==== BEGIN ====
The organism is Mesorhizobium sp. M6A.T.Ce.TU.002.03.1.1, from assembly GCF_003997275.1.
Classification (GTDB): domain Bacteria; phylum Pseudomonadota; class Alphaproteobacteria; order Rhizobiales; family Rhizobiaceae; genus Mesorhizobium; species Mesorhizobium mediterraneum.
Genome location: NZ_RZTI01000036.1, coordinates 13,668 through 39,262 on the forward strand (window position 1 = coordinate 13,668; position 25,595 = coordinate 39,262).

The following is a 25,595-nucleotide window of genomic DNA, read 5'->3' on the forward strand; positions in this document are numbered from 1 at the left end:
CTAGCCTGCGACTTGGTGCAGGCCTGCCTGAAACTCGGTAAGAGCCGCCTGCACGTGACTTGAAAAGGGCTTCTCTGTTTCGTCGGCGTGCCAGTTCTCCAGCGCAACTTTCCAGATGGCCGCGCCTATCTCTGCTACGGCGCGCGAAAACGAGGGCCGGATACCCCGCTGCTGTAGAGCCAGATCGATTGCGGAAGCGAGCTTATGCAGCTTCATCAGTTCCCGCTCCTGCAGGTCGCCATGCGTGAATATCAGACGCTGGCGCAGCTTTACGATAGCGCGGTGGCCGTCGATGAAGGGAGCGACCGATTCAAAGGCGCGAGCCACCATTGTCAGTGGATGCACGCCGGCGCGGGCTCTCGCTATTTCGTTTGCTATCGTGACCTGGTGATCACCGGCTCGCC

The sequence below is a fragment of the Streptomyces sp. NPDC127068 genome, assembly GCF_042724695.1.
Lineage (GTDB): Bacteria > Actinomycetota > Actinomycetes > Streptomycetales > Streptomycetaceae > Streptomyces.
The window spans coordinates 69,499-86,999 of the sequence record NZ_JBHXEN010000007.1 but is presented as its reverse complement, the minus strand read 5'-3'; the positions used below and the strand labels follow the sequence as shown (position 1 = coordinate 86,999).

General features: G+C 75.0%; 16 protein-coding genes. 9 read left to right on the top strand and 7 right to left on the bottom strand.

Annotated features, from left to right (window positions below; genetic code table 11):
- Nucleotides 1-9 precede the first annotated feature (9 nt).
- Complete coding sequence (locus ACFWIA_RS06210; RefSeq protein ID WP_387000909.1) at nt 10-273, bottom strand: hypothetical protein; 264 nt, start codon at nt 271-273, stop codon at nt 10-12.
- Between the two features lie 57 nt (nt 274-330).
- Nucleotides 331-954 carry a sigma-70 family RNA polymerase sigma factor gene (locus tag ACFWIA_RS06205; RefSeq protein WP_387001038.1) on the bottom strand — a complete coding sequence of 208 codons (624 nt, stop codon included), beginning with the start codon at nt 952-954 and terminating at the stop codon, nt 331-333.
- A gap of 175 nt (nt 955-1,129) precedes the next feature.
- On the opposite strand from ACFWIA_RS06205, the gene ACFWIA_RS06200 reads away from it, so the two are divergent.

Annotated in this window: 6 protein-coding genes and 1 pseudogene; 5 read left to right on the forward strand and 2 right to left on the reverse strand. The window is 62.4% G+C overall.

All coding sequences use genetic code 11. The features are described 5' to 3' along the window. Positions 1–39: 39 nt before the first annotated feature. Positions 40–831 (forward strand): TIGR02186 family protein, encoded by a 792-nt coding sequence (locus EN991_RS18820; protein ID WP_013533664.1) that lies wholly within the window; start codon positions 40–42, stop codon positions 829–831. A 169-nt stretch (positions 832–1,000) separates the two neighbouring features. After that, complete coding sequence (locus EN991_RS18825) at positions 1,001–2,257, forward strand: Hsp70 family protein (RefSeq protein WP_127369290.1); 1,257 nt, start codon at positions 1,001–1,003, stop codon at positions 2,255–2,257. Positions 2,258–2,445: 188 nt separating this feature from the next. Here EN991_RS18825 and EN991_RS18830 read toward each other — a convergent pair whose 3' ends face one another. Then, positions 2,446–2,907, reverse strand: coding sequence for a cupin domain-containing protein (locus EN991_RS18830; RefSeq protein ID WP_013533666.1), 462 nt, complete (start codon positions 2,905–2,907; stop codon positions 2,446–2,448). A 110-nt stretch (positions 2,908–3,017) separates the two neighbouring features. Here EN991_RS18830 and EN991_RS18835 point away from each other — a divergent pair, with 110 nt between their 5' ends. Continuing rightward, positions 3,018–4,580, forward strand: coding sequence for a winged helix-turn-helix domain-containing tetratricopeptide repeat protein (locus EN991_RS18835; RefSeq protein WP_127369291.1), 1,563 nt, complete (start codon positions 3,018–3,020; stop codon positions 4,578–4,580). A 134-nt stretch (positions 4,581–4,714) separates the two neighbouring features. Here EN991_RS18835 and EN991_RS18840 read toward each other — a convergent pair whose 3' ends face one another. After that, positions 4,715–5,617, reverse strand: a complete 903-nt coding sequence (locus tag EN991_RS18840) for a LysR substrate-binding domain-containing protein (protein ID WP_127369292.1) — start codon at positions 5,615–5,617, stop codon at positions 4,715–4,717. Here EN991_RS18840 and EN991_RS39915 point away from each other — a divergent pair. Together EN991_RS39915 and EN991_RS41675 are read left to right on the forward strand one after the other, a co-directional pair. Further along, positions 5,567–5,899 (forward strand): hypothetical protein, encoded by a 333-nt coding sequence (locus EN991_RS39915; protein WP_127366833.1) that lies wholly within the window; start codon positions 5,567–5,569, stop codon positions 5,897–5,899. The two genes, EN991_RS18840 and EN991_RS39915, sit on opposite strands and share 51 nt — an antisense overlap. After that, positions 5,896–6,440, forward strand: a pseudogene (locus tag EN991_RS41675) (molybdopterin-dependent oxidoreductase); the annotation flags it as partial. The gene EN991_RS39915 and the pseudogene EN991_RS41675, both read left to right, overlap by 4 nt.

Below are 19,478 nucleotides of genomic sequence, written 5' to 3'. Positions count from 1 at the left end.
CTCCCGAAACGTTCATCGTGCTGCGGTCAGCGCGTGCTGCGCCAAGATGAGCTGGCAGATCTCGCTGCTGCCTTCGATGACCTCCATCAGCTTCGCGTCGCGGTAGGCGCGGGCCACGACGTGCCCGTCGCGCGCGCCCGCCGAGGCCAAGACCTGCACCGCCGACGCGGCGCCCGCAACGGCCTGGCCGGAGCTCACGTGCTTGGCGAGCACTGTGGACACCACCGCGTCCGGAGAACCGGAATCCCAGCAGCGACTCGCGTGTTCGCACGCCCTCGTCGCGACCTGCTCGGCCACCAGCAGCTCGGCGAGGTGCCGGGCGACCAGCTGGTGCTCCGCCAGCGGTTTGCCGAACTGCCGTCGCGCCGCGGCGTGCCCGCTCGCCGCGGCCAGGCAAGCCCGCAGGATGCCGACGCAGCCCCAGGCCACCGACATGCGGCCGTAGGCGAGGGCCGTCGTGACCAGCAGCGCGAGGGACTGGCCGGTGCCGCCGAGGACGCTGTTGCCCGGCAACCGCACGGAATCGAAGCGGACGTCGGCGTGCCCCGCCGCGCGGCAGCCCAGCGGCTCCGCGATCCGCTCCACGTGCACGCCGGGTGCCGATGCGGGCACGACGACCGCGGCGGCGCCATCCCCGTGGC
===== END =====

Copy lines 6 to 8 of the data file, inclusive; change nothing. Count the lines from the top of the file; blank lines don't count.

The sequence below is a fragment of the Streptomyces sp. NPDC127068 genome, assembly GCF_042724695.1.
Lineage (GTDB): Bacteria > Actinomycetota > Actinomycetes > Streptomycetales > Streptomycetaceae > Streptomyces.
The window spans coordinates 69,499-86,999 of the sequence record NZ_JBHXEN010000007.1 but is presented as its reverse complement, the minus strand read 5'-3'; the positions used below and the strand labels follow the sequence as shown (position 1 = coordinate 86,999).